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Sanshin Lesson #1 March 26, 2010

Posted by Elisa Hough in History, Music.
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The most famous sanshin player here who’s not Okinawan is Byron Jones. He has established himself as an expert of Okinawan culture and language, even though born American, and now he teaches sanshin to native Okinawans.

Byron is a friend of Mike, our program director, and old friend of our moms, so he let me sit in on this week’s lesson at the Urasoe community center.

Most of the hour-and-a-half practice was spent eating a Hotto Motto platter and congratulating one of the students, who just completed a master’s degree in Ryukyuan studies at age 75.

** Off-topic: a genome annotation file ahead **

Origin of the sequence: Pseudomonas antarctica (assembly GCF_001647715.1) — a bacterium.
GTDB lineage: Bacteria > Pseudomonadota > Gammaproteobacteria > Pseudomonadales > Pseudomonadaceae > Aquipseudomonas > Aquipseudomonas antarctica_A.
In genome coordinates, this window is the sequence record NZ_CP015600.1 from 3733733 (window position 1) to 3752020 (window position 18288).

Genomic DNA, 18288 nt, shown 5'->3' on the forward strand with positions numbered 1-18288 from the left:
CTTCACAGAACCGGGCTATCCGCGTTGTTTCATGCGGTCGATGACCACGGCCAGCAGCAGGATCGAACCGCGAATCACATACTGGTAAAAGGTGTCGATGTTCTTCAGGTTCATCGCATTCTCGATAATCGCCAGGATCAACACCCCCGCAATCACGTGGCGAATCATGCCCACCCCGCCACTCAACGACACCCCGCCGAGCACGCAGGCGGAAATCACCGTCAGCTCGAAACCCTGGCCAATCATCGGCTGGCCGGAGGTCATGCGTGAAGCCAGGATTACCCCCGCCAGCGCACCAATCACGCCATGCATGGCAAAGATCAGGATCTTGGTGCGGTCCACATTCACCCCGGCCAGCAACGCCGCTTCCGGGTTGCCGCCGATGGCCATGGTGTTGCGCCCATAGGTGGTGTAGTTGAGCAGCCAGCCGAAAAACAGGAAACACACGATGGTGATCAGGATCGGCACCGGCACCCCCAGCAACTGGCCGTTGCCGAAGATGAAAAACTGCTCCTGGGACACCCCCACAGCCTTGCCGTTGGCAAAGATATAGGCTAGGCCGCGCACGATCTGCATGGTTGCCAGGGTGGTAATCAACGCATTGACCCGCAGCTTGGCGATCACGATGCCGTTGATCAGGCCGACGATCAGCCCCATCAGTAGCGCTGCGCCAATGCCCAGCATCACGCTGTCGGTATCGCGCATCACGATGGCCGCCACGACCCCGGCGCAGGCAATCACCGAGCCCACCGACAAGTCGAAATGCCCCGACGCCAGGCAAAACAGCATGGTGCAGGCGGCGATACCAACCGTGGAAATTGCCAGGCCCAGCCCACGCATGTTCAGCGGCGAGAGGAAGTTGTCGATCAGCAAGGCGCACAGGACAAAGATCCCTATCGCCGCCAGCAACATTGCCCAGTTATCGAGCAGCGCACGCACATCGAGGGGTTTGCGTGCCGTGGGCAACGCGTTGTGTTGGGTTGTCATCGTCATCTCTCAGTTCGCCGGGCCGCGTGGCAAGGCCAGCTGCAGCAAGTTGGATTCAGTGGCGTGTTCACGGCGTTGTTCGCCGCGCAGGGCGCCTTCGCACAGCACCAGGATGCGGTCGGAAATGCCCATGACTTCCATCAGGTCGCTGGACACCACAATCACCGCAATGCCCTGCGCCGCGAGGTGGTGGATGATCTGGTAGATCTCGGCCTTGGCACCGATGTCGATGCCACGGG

But I did learn about this notation: Music is read from right to left in vertical columns. The right side of the column is for the voice, which also includes symbols denoting inflection and intonation, and the left side is for the sanshin notes, written in kanji characters.

Byron also explained the two main schools of classical sanshin music. The original is named for its creator, Afuso, the elder students. This method is said to be the “more pure.” One of Afuso’s students, Nomura, was chosen by the king to develop a new style of music, Amuro, which I think is more widely practiced today. (If I got any of this wrong, feel free to correct.)

He gave me some homework to memorize the note positions, since sanshin has no frets. Hopefully I will have more information as weekly lessons continue!

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1. Sanshin Lesson #2 « oki yo! - April 4, 2010

[…] Chon Chon, sanshin, surf music, Surfaris, Ventures, Wipe Out trackback I didn’t make it to Byron Jones’ class this week, but Uehara-san at the izakaya gave me a lesson instead. He taught me the refrains of […]


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